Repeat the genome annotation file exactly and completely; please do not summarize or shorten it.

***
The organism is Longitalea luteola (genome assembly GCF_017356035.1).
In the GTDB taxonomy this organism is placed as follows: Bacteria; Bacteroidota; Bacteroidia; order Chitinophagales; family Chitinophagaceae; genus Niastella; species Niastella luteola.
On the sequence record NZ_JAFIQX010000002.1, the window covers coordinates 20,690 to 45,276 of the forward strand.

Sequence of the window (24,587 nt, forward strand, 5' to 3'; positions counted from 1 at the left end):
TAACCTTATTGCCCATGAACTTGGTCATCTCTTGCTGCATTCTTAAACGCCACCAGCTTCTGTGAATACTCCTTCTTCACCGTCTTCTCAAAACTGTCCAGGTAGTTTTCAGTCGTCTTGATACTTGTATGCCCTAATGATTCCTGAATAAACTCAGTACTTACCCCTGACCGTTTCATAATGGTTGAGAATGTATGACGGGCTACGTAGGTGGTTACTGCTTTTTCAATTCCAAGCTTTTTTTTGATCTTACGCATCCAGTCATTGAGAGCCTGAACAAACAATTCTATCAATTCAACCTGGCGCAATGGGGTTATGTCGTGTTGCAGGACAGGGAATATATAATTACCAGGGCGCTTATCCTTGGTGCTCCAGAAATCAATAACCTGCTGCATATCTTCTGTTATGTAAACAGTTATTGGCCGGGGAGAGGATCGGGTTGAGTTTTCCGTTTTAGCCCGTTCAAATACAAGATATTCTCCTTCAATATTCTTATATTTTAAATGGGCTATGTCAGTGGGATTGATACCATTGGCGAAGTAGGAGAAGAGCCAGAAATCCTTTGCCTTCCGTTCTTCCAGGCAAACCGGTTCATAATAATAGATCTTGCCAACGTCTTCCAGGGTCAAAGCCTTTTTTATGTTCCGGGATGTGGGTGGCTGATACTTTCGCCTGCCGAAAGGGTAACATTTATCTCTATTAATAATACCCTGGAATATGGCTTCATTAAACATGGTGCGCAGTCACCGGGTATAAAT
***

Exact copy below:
The organism is Longitalea luteola (genome assembly GCF_017356035.1).
In the GTDB taxonomy this organism is placed as follows: Bacteria; Bacteroidota; Bacteroidia; order Chitinophagales; family Chitinophagaceae; genus Niastella; species Niastella luteola.
On the sequence record NZ_JAFIQX010000002.1, the window covers coordinates 20,690 to 45,276 of the forward strand.

Sequence of the window (24,587 nt, forward strand, 5' to 3'; positions counted from 1 at the left end):
TAACCTTATTGCCCATGAACTTGGTCATCTCTTGCTGCATTCTTAAACGCCACCAGCTTCTGTGAATACTCCTTCTTCACCGTCTTCTCAAAACTGTCCAGGTAGTTTTCAGTCGTCTTGATACTTGTATGCCCTAATGATTCCTGAATAAACTCAGTACTTACCCCTGACCGTTTCATAATGGTTGAGAATGTATGACGGGCTACGTAGGTGGTTACTGCTTTTTCAATTCCAAGCTTTTTTTTGATCTTACGCATCCAGTCATTGAGAGCCTGAACAAACAATTCTATCAATTCAACCTGGCGCAATGGGGTTATGTCGTGTTGCAGGACAGGGAATATATAATTACCAGGGCGCTTATCCTTGGTGCTCCAGAAATCAATAACCTGCTGCATATCTTCTGTTATGTAAACAGTTATTGGCCGGGGAGAGGATCGGGTTGAGTTTTCCGTTTTAGCCCGTTCAAATACAAGATATTCTCCTTCAATATTCTTATATTTTAAATGGGCTATGTCAGTGGGATTGATACCATTGGCGAAGTAGGAGAAGAGCCAGAAATCCTTTGCCTTCCGTTCTTCCAGGCAAACCGGTTCATAATAATAGATCTTGCCAACGTCTTCCAGGGTCAAAGCCTTTTTTATGTTCCGGGATGTGGGTGGCTGATACTTTCGCCTGCCGAAAGGGTAACATTTATCTCTATTAATAATACCCTGGAATATGGCTTCATTAAACATGGTGCGCAGTCACCGGGTATAAAT